The public bars in Bright ran a spectrum from refined drinking and dining down to a few hole-in-the-wall establishments where the beer and spirits were homebrew and outbursts of mild violence the evenings’ entertainment. Over the rest of that day, Gaunt trod the descending curve.
At each, his question was simple, directed to the bar staff – were there any new faces in town at time of Gale Gallagher’s disappearance?
Upmarket, there were those who ambled the boardwalks and beaches, though few and far between in the winter season. It took only a further question to rule out the majority – most were families, few were individuals; none were people Gaunt would profile as potential killers. He filed a few names and descriptions on his tabula, but connecting with friends in the Palisades PD he eliminated them almost immediately. If nothing more solid came up he’d backtrack across the very slim list of names, which grew and shrank continually.
There was a corporation-run drinking den, where company men could get a better rate of exchange on their pay chit - many still preferred the locally-run bars. The décor may have been ‘classical desperation’, but the alcohol, and other sources of altered consciousness, were cheap.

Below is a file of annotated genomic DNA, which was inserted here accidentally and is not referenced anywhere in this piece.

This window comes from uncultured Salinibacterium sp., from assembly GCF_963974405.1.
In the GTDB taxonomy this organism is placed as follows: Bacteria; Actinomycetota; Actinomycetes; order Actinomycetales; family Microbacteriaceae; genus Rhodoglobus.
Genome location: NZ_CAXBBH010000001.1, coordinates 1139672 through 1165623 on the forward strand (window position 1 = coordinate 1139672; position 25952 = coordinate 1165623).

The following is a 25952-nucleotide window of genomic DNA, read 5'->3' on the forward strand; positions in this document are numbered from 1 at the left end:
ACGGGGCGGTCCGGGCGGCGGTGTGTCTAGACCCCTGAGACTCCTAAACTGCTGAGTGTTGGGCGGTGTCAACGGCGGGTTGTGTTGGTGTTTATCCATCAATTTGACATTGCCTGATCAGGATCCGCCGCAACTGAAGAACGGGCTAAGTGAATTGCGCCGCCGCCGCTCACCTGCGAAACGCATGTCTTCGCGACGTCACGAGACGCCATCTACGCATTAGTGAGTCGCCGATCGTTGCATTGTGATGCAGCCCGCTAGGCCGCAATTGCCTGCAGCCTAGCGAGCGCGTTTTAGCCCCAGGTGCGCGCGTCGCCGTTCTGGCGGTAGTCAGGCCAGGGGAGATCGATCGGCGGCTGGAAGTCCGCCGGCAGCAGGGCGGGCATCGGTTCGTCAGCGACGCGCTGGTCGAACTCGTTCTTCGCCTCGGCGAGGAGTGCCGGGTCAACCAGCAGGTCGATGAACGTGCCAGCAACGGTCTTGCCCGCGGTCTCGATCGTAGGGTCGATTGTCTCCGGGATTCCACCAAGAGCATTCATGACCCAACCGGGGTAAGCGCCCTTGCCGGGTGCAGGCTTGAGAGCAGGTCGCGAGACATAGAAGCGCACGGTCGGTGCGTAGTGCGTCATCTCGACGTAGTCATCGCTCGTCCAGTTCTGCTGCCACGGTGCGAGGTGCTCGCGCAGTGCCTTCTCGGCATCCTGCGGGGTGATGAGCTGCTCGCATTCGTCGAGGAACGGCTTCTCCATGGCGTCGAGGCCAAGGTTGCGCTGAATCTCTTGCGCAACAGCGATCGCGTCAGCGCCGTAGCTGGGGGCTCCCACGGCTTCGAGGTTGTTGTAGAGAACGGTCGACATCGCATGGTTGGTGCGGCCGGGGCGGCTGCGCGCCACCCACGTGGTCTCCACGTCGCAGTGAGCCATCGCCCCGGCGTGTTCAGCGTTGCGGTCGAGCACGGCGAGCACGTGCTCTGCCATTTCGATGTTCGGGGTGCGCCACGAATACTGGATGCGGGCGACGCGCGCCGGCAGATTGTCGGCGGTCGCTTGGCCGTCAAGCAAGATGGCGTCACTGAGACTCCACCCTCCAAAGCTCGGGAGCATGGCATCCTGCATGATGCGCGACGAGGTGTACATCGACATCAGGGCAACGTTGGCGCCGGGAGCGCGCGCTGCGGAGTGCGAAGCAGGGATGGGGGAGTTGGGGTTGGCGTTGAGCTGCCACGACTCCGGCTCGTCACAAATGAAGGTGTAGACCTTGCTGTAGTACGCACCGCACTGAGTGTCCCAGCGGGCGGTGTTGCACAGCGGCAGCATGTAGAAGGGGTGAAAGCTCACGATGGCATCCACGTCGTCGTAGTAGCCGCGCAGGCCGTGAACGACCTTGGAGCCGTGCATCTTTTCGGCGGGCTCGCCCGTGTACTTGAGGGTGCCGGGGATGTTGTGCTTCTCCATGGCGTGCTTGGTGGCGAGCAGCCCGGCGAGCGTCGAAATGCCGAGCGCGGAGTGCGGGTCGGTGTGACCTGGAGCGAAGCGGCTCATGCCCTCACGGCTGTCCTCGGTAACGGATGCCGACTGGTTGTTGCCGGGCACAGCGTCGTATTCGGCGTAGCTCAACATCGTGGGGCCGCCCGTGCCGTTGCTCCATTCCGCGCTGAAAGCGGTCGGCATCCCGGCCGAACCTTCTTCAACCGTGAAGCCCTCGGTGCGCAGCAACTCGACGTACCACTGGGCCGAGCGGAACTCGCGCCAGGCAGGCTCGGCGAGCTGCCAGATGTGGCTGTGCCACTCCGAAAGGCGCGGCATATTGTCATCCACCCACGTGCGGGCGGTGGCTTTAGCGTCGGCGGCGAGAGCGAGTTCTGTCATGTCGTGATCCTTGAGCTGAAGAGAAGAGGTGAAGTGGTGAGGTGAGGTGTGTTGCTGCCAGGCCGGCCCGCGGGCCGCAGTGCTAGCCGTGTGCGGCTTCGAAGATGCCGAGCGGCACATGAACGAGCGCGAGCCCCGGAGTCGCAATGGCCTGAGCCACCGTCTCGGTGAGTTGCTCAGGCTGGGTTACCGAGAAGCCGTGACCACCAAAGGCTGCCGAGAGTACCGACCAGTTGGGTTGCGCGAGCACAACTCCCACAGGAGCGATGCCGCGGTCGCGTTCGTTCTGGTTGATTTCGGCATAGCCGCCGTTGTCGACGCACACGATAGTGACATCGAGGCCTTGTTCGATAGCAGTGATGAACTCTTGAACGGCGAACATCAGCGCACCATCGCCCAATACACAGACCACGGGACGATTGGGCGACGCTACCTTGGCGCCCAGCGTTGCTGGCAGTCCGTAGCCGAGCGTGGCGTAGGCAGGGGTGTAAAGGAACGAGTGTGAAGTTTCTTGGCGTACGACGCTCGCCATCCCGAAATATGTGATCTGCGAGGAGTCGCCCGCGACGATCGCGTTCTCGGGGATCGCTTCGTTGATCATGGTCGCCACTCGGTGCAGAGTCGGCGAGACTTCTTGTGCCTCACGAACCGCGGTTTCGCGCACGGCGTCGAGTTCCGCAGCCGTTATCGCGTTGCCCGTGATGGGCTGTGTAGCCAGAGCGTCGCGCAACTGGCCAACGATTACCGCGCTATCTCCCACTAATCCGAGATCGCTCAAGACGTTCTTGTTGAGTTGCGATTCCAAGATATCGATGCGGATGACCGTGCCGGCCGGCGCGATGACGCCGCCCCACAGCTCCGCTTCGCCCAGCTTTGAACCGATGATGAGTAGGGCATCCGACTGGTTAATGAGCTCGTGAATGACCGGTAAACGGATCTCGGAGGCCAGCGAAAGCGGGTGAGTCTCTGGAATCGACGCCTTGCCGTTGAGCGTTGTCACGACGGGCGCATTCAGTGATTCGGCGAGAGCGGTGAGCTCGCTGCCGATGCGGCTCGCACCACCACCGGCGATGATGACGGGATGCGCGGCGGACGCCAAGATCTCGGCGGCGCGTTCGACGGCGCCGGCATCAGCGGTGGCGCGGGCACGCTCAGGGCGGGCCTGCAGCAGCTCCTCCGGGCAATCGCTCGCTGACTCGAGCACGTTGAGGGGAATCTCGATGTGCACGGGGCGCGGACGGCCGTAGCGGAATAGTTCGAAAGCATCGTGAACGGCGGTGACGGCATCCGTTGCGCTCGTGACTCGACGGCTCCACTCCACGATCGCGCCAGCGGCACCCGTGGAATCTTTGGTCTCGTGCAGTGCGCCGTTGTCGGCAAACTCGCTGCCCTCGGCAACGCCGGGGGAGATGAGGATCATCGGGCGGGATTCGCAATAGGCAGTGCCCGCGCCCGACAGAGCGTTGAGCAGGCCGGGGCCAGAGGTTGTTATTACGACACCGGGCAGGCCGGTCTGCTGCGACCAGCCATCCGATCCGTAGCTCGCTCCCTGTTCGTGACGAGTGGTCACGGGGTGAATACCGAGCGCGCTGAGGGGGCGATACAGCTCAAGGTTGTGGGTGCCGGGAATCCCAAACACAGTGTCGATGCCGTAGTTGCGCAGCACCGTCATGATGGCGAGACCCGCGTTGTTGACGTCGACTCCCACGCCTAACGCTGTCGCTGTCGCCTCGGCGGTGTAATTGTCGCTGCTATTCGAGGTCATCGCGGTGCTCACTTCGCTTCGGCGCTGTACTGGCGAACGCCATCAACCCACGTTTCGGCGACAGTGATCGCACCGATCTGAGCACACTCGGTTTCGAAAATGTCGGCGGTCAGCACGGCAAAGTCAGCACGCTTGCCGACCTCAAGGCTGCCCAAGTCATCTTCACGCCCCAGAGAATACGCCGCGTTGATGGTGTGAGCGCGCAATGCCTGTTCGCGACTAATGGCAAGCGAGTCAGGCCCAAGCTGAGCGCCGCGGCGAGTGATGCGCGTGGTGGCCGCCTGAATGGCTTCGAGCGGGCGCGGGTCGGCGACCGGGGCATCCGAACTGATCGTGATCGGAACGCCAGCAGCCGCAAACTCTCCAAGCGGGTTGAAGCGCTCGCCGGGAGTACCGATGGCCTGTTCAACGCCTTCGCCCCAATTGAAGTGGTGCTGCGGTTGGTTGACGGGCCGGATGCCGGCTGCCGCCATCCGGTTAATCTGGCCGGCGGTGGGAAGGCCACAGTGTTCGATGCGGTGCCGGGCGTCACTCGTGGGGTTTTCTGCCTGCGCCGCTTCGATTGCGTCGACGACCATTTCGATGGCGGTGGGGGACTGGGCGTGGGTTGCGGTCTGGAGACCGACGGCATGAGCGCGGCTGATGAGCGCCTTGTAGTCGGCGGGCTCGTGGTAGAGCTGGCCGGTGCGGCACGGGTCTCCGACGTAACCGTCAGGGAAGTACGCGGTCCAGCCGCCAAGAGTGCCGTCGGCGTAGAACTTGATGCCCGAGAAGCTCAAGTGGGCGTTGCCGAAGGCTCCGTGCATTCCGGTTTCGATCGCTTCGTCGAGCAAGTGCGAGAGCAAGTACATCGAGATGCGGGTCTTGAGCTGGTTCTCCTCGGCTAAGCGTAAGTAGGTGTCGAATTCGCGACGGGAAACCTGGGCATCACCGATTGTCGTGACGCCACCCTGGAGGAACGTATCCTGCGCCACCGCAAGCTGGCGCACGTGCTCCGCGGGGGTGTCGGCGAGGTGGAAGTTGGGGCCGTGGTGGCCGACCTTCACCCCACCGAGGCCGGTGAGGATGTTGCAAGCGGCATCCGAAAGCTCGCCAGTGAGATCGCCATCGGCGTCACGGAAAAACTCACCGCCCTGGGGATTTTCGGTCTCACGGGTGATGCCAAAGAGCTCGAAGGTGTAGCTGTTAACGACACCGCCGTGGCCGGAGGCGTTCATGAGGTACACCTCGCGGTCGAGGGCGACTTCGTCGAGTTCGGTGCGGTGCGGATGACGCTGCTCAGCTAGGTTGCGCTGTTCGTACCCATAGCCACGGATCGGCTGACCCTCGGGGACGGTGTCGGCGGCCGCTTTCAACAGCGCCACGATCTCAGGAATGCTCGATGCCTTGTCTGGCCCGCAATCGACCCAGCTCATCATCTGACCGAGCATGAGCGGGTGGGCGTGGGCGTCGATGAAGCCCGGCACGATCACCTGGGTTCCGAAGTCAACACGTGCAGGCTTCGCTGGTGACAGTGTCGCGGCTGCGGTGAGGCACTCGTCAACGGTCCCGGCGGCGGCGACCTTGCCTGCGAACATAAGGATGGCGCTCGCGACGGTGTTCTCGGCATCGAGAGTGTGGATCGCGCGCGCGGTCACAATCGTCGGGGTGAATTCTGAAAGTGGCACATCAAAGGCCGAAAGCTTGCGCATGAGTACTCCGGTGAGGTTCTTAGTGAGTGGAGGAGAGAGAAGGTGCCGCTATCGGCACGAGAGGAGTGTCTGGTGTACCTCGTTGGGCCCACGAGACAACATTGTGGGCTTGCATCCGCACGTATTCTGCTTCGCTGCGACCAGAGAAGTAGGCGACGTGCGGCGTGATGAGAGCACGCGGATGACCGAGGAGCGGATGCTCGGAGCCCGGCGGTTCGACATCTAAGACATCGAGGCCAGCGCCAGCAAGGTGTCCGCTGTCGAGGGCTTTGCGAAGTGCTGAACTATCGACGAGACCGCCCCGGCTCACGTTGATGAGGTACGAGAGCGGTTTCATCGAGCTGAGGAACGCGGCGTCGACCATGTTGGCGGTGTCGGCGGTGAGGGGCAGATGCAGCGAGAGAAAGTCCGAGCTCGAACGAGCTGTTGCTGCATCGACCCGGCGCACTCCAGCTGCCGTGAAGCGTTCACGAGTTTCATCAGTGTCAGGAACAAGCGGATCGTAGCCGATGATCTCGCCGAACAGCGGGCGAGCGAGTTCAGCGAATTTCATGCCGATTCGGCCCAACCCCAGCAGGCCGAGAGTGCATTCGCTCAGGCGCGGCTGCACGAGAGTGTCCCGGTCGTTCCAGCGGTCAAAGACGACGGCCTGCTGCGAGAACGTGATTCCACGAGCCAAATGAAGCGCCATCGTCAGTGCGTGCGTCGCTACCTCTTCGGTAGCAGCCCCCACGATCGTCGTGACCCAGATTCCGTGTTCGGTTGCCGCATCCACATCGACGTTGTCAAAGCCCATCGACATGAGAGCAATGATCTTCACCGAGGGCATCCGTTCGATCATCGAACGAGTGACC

At the 23 Skidoo, he asked his question, to finally receive an answer he hadn’t heard before – No, there were no new faces, but the crew of a plankton harvester had been through on furlough. Heavy drinking, a fist fight. Gaunt leant once again on his Palisades PD connection regarding the crew of the Mare Agricola. Two men and one woman come up as having cautions for affray – an incident in a bar; one man was under probational caution for Actual Bodily Harm. Two days until they shipped back out.